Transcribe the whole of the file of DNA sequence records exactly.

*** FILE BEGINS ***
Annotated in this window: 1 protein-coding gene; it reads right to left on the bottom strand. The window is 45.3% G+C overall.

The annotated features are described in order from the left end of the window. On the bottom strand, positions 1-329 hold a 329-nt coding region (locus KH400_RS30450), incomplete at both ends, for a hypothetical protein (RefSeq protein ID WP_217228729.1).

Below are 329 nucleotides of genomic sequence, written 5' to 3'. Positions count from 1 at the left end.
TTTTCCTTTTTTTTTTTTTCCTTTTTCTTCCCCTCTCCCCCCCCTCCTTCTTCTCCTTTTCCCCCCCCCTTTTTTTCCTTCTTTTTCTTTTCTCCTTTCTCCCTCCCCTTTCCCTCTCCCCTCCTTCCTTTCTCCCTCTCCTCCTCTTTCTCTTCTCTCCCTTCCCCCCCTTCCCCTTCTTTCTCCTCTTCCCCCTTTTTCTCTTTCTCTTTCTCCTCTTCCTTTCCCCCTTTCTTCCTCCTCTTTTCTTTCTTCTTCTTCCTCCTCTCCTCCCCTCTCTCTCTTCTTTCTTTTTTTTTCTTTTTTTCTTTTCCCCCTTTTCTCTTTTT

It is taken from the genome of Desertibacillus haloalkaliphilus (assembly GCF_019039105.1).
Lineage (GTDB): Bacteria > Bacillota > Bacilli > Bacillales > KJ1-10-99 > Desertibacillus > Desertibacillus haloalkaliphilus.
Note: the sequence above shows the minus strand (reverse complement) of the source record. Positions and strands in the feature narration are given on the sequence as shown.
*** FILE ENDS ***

Annotated in this window: 1 protein-coding gene; it reads right to left on the bottom strand. The window is 45.3% G+C overall.

The annotated features are described in order from the left end of the window. On the bottom strand, positions 1-329 hold a 329-nt coding region (locus KH400_RS30450), incomplete at both ends, for a hypothetical protein (RefSeq protein ID WP_217228729.1).

Below are 329 nucleotides of genomic sequence, written 5' to 3'. Positions count from 1 at the left end.
TTTTCCTTTTTTTTTTTTTCCTTTTTCTTCCCCTCTCCCCCCCCTCCTTCTTCTCCTTTTCCCCCCCCCTTTTTTTCCTTCTTTTTCTTTTCTCCTTTCTCCCTCCCCTTTCCCTCTCCCCTCCTTCCTTTCTCCCTCTCCTCCTCTTTCTCTTCTCTCCCTTCCCCCCCTTCCCCTTCTTTCTCCTCTTCCCCCTTTTTCTCTTTCTCTTTCTCCTCTTCCTTTCCCCCTTTCTTCCTCCTCTTTTCTTTCTTCTTCTTCCTCCTCTCCTCCCCTCTCTCTCTTCTTTCTTTTTTTTTCTTTTTTTCTTTTCCCCCTTTTCTCTTTTT

It is taken from the genome of Desertibacillus haloalkaliphilus (assembly GCF_019039105.1).
Lineage (GTDB): Bacteria > Bacillota > Bacilli > Bacillales > KJ1-10-99 > Desertibacillus > Desertibacillus haloalkaliphilus.
Note: the sequence above shows the minus strand (reverse complement) of the source record. Positions and strands in the feature narration are given on the sequence as shown.